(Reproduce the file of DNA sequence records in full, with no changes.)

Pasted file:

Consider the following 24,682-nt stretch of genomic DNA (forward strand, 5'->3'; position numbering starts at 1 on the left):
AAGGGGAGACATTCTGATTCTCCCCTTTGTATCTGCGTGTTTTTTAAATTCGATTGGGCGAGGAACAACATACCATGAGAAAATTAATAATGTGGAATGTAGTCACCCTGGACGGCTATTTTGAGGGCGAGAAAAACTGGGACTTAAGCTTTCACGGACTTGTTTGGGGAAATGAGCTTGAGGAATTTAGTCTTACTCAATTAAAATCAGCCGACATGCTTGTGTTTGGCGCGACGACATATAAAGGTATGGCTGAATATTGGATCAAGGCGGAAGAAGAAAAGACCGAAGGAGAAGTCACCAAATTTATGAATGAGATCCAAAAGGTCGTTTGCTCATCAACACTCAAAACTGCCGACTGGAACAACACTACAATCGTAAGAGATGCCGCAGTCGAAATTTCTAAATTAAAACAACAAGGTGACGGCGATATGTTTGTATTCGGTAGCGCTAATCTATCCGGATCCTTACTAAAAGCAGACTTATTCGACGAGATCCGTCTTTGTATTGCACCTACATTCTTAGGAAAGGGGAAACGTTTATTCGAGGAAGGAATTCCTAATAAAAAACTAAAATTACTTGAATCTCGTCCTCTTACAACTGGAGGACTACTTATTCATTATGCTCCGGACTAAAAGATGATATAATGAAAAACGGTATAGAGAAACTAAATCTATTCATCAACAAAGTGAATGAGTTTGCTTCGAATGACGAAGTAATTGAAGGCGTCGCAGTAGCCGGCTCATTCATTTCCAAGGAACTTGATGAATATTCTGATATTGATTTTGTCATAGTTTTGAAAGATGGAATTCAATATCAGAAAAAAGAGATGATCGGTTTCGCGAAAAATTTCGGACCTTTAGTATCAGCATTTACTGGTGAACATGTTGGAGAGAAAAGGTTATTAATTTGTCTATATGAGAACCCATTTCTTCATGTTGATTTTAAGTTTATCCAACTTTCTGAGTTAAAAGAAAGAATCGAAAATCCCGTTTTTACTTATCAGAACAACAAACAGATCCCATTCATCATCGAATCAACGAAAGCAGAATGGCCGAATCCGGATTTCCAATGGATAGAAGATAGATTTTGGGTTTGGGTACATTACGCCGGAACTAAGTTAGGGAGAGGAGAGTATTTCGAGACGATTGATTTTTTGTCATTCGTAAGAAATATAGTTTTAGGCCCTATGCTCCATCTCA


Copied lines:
Consider the following 24,682-nt stretch of genomic DNA (forward strand, 5'->3'; position numbering starts at 1 on the left):
AAGGGGAGACATTCTGATTCTCCCCTTTGTATCTGCGTGTTTTTTAAATTCGATTGGGCGAGGAACAACATACCATGAGAAAATTAATAATGTGGAATGTAGTCACCCTGGACGGCTATTTTGAGGGCGAGAAAAACTGGGACTTAAGCTTTCACGGACTTGTTTGGGGAAATGAGCTTGAGGAATTTAGTCTTACTCAATTAAAATCAGCCGACATGCTTGTGTTTGGCGCGACGACATATAAAGGTATGGCTGAATATTGGATCAAGGCGGAAGAAGAAAAGACCGAAGGAGAAGTCACCAAATTTATGAATGAGATCCAAAAGGTCGTTTGCTCATCAACACTCAAAACTGCCGACTGGAACAACACTACAATCGTAAGAGATGCCGCAGTCGAAATTTCTAAATTAAAACAACAAGGTGACGGCGATATGTTTGTATTCGGTAGCGCTAATCTATCCGGATCCTTACTAAAAGCAGACTTATTCGACGAGATCCGTCTTTGTATTGCACCTACATTCTTAGGAAAGGGGAAACGTTTATTCGAGGAAGGAATTCCTAATAAAAAACTAAAATTACTTGAATCTCGTCCTCTTACAACTGGAGGACTACTTATTCATTATGCTCCGGACTAAAAGATGATATAATGAAAAACGGTATAGAGAAACTAAATCTATTCATCAACAAAGTGAATGAGTTTGCTTCGAATGACGAAGTAATTGAAGGCGTCGCAGTAGCCGGCTCATTCATTTCCAAGGAACTTGATGAATATTCTGATATTGATTTTGTCATAGTTTTGAAAGATGGAATTCAATATCAGAAAAAAGAGATGATCGGTTTCGCGAAAAATTTCGGACCTTTAGTATCAGCATTTACTGGTGAACATGTTGGAGAGAAAAGGTTATTAATTTGTCTATATGAGAACCCATTTCTTCATGTTGATTTTAAGTTTATCCAACTTTCTGAGTTAAAAGAAAGAATCGAAAATCCCGTTTTTACTTATCAGAACAACAAACAGATCCCATTCATCATCGAATCAACGAAAGCAGAATGGCCGAATCCGGATTTCCAATGGATAGAAGATAGATTTTGGGTTTGGGTACATTACGCCGGAACTAAGTTAGGGAGAGGAGAGTATTTCGAGACGATTGATTTTTTGTCATTCGTAAGAAATATAGTTTTAGGCCCTATGCTCCATCTCA